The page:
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Why Is Slavery Missing From French Novels?

STORY BY KAMI L. RICE

Take up residence in France and you’ll find that everyday life is infused with history. If you’re a curious person, you can’t help but absorb facts it would take years of history classes and careful concentration to learn back in the United States. Here you see and touch history, observing how its effects are felt even long after its scenes’ original actors have departed.

From dime-a-dozen Roman ruins, to the castle where Henri IV was born, to the ancient port of Marseille, to the angles of Cézanne’s beloved Mont Sainte-Victoire, to the beaches of Normandy, history has come alive during my years of French life.

Main Street in Flux: The Changing Face of Snohomish

STORY BY RICHARD PORTER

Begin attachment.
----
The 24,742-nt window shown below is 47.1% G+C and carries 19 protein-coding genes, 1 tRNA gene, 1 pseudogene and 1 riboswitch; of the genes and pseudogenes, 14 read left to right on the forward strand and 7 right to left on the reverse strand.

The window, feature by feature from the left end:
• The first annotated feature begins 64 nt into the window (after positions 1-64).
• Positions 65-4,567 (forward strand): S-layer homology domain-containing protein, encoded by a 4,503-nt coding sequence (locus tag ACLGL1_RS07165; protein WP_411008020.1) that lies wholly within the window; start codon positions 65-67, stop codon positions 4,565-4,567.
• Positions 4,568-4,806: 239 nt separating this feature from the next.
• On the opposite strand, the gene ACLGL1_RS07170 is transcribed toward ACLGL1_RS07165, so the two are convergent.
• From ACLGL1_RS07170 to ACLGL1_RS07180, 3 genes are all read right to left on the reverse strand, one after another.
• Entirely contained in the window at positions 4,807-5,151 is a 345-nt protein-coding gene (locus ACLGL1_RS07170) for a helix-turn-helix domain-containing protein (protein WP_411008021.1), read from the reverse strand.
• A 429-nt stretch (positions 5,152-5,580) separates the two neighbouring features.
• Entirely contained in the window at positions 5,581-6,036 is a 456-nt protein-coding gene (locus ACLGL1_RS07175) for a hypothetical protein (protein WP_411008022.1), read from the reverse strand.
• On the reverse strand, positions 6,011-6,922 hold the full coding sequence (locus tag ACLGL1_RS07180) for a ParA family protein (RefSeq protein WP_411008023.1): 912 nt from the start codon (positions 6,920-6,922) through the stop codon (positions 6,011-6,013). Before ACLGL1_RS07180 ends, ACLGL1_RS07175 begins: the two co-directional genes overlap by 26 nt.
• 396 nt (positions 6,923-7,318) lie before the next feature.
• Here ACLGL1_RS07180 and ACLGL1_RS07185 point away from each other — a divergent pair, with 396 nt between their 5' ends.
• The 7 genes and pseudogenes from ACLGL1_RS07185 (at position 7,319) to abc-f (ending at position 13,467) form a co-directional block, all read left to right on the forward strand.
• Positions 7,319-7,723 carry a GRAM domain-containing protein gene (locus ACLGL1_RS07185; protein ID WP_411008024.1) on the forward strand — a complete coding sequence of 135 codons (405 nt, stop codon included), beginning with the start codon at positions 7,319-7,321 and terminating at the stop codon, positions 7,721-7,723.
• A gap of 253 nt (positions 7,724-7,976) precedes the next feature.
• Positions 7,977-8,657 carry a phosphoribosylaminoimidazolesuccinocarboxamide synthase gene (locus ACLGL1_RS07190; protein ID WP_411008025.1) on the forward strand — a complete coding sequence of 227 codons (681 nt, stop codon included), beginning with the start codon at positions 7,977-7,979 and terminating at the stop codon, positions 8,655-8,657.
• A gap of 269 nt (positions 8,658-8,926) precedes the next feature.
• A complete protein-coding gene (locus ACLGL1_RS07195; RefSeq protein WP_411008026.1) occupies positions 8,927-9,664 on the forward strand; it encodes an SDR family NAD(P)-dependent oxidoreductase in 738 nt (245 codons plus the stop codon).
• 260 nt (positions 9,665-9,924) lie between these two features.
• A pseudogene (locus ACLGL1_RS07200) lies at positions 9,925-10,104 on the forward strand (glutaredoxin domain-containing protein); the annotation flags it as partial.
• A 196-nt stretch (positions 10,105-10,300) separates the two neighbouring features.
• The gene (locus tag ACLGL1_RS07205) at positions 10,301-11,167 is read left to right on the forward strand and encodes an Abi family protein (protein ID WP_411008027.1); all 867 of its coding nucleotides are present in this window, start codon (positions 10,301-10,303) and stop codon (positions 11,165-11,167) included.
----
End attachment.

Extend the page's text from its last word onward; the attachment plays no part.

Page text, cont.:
PHOTOS BY JAKE CAMPBELL

There’s a place in the popular American imagination called Main Street—a Norman Rockwell scene where the butcher, baker, and barber all hang out their signs and sweep their stoops, where emerald baseball fields are immaculately groomed, and where the town gathers on a Friday night to cheer the high school football team to victory. If this vision of the idyllic Main Street America is flawed, it’s because it’s based on a nostalgic vision of the past that rings dissonant when compared to the reality that many Americans face today, especially amidst a global pandemic: a shrinking economy, a housing crisis, outdated infrastructure, and political division.